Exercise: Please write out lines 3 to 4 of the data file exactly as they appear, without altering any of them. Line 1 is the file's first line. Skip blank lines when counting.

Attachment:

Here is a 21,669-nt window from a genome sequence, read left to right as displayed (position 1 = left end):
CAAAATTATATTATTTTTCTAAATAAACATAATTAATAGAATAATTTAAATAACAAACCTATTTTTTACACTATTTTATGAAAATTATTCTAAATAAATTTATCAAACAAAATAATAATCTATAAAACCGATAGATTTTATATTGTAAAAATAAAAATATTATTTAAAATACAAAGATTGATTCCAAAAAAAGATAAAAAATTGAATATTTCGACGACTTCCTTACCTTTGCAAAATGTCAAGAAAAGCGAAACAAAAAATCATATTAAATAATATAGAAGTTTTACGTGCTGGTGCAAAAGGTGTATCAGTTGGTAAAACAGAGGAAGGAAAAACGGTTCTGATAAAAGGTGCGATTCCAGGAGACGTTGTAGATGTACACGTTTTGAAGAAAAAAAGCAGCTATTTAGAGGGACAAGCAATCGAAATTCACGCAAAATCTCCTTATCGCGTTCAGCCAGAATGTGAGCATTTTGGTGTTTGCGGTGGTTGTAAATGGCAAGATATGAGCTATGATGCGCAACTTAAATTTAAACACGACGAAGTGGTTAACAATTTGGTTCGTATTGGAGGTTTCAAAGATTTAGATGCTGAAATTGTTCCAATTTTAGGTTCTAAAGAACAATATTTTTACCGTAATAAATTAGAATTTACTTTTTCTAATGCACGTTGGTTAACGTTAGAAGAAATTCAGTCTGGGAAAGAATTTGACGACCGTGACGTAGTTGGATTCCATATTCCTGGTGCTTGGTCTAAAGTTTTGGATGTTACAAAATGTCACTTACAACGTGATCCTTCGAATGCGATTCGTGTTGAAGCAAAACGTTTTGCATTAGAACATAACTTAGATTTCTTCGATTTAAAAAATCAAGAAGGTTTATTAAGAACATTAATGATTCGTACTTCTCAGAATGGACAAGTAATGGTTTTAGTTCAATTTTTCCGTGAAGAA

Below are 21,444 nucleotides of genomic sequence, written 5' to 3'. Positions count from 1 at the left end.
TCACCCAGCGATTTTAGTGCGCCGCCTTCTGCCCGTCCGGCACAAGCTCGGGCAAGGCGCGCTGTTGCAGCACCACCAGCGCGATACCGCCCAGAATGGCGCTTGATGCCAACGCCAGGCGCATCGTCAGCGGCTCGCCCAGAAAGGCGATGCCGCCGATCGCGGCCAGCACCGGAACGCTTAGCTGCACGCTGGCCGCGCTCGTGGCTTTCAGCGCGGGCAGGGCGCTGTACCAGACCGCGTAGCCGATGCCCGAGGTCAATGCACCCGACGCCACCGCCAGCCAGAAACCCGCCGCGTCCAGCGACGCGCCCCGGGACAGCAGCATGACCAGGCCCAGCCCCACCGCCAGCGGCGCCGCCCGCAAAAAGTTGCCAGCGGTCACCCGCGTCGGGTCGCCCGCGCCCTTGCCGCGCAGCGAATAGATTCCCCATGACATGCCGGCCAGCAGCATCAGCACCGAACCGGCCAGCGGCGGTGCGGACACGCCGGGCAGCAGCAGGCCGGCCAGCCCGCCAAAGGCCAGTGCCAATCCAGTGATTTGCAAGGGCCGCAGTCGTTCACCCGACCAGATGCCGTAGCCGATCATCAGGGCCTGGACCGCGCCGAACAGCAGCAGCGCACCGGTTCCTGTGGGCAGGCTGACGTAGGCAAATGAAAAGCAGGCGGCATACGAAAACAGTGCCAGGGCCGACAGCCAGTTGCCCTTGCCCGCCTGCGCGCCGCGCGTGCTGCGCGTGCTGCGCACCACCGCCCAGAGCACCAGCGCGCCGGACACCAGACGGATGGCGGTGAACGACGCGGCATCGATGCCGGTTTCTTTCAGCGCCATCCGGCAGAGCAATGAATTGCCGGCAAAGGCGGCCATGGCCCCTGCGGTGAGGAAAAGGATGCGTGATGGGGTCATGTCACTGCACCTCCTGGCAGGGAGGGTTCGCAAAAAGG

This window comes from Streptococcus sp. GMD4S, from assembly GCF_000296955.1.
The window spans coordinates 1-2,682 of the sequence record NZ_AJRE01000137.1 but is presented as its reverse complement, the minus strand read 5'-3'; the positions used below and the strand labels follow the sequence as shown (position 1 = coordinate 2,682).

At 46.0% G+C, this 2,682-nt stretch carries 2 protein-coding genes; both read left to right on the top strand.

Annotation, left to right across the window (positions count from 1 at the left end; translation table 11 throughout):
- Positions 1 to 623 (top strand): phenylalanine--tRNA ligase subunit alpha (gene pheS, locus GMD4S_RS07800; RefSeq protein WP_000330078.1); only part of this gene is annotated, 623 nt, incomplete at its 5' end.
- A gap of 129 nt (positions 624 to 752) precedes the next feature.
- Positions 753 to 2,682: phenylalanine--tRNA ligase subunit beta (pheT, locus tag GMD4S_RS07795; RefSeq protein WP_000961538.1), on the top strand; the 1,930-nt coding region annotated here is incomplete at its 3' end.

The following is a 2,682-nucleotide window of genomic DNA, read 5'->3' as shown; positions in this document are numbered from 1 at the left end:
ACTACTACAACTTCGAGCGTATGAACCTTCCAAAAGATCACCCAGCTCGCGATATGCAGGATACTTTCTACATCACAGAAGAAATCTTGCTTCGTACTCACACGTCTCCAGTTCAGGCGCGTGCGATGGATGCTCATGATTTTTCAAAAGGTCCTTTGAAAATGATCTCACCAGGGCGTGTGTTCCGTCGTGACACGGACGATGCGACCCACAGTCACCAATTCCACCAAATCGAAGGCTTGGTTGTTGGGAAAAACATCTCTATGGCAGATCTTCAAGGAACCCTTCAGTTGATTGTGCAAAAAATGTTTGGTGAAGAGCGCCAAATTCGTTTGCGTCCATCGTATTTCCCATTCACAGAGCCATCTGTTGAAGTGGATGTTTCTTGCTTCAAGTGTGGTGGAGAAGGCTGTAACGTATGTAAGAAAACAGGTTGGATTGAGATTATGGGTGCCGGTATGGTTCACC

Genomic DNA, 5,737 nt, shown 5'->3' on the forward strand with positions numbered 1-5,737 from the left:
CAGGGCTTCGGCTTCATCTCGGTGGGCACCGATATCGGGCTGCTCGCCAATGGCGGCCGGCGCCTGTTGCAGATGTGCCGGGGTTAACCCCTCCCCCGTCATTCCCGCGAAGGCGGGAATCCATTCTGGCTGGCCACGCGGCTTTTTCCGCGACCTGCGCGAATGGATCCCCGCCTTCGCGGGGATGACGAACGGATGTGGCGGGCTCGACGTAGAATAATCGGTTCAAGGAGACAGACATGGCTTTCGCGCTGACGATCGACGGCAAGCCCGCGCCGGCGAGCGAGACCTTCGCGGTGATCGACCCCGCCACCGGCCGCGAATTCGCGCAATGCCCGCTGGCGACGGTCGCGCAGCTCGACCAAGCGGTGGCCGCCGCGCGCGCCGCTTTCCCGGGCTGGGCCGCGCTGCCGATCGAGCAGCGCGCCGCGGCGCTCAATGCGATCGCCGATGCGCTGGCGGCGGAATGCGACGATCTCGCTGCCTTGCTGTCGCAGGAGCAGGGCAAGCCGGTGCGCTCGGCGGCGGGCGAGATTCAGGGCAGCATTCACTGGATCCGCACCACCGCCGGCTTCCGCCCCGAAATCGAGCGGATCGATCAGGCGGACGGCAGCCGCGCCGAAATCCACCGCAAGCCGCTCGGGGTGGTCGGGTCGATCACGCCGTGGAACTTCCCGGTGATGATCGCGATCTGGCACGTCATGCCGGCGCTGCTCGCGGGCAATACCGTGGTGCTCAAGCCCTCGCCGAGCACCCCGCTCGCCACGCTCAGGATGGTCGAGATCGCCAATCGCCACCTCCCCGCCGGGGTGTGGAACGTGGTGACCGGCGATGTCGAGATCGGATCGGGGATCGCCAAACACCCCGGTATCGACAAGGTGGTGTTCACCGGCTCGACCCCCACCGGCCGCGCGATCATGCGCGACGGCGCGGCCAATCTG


Below are 21,444 nucleotides of genomic sequence, written 5' to 3'. Positions count from 1 at the left end.
TCACCCAGCGATTTTAGTGCGCCGCCTTCTGCCCGTCCGGCACAAGCTCGGGCAAGGCGCGCTGTTGCAGCACCACCAGCGCGATACCGCCCAGAATGGCGCTTGATGCCAACGCCAGGCGCATCGTCAGCGGCTCGCCCAGAAAGGCGATGCCGCCGATCGCGGCCAGCACCGGAACGCTTAGCTGCACGCTGGCCGCGCTCGTGGCTTTCAGCGCGGGCAGGGCGCTGTACCAGACCGCGTAGCCGATGCCCGAGGTCAATGCACCCGACGCCACCGCCAGCCAGAAACCCGCCGCGTCCAGCGACGCGCCCCGGGACAGCAGCATGACCAGGCCCAGCCCCACCGCCAGCGGCGCCGCCCGCAAAAAGTTGCCAGCGGTCACCCGCGTCGGGTCGCCCGCGCCCTTGCCGCGCAGCGAATAGATTCCCCATGACATGCCGGCCAGCAGCATCAGCACCGAACCGGCCAGCGGCGGTGCGGACACGCCGGGCAGCAGCAGGCCGGCCAGCCCGCCAAAGGCCAGTGCCAATCCAGTGATTTGCAAGGGCCGCAGTCGTTCACCCGACCAGATGCCGTAGCCGATCATCAGGGCCTGGACCGCGCCGAACAGCAGCAGCGCACCGGTTCCTGTGGGCAGGCTGACGTAGGCAAATGAAAAGCAGGCGGCATACGAAAACAGTGCCAGGGCCGACAGCCAGTTGCCCTTGCCCGCCTGCGCGCCGCGCGTGCTGCGCGTGCTGCGCACCACCGCCCAGAGCACCAGCGCGCCGGACACCAGACGGATGGCGGTGAACGACGCGGCATCGATGCCGGTTTCTTTCAGCGCCATCCGGCAGAGCAATGAATTGCCGGCAAAGGCGGCCATGGCCCCTGCGGTGAGGAAAAGGATGCGTGATGGGGTCATGTCACTGCACCTCCTGGCAGGGAGGGTTCGCAAAAAGG